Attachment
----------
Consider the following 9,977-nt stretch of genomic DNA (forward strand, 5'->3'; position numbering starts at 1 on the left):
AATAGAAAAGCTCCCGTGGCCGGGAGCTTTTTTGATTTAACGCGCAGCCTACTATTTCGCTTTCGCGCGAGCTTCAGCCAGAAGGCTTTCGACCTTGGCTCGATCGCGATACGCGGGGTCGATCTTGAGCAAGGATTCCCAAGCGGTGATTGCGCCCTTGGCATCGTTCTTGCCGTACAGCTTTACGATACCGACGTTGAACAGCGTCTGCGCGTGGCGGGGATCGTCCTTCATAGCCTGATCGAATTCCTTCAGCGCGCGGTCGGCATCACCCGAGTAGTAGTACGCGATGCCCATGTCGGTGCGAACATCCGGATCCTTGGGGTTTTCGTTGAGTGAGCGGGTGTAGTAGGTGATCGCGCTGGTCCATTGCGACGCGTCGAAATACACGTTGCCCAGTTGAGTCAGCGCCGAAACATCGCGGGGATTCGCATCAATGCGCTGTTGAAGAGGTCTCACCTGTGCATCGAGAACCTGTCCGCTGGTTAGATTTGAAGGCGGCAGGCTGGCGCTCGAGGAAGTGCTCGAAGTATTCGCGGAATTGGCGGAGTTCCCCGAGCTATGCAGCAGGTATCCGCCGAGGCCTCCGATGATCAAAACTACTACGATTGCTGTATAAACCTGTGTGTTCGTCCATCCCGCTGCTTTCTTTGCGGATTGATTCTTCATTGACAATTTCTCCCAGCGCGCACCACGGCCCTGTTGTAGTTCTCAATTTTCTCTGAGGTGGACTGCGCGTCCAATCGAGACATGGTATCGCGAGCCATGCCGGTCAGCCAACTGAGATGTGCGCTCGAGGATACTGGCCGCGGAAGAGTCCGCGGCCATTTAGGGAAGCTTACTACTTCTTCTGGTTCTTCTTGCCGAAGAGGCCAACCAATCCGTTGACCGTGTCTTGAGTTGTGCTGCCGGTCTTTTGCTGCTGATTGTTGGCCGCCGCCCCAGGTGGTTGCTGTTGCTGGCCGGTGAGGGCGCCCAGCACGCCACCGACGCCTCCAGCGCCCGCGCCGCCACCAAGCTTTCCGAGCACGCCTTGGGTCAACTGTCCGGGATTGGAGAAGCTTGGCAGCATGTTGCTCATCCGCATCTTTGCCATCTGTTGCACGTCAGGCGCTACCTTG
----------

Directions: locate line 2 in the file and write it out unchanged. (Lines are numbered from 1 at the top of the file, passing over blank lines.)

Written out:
AATAGAAAAGCTCCCGTGGCCGGGAGCTTTTTTGATTTAACGCGCAGCCTACTATTTCGCTTTCGCGCGAGCTTCAGCCAGAAGGCTTTCGACCTTGGCTCGATCGCGATACGCGGGGTCGATCTTGAGCAAGGATTCCCAAGCGGTGATTGCGCCCTTGGCATCGTTCTTGCCGTACAGCTTTACGATACCGACGTTGAACAGCGTCTGCGCGTGGCGGGGATCGTCCTTCATAGCCTGATCGAATTCCTTCAGCGCGCGGTCGGCATCACCCGAGTAGTAGTACGCGATGCCCATGTCGGTGCGAACATCCGGATCCTTGGGGTTTTCGTTGAGTGAGCGGGTGTAGTAGGTGATCGCGCTGGTCCATTGCGACGCGTCGAAATACACGTTGCCCAGTTGAGTCAGCGCCGAAACATCGCGGGGATTCGCATCAATGCGCTGTTGAAGAGGTCTCACCTGTGCATCGAGAACCTGTCCGCTGGTTAGATTTGAAGGCGGCAGGCTGGCGCTCGAGGAAGTGCTCGAAGTATTCGCGGAATTGGCGGAGTTCCCCGAGCTATGCAGCAGGTATCCGCCGAGGCCTCCGATGATCAAAACTACTACGATTGCTGTATAAACCTGTGTGTTCGTCCATCCCGCTGCTTTCTTTGCGGATTGATTCTTCATTGACAATTTCTCCCAGCGCGCACCACGGCCCTGTTGTAGTTCTCAATTTTCTCTGAGGTGGACTGCGCGTCCAATCGAGACATGGTATCGCGAGCCATGCCGGTCAGCCAACTGAGATGTGCGCTCGAGGATACTGGCCGCGGAAGAGTCCGCGGCCATTTAGGGAAGCTTACTACTTCTTCTGGTTCTTCTTGCCGAAGAGGCCAACCAATCCGTTGACCGTGTCTTGAGTTGTGCTGCCGGTCTTTTGCTGCTGATTGTTGGCCGCCGCCCCAGGTGGTTGCTGTTGCTGGCCGGTGAGGGCGCCCAGCACGCCACCGACGCCTCCAGCGCCCGCGCCGCCACCAAGCTTTCCGAGCACGCCTTGGGTCAACTGTCCGGGATTGGAGAAGCTTGGCAGCATGTTGCTCATCCGCATCTTTGCCATCTGTTGCACGTCAGGCGCTACCTTG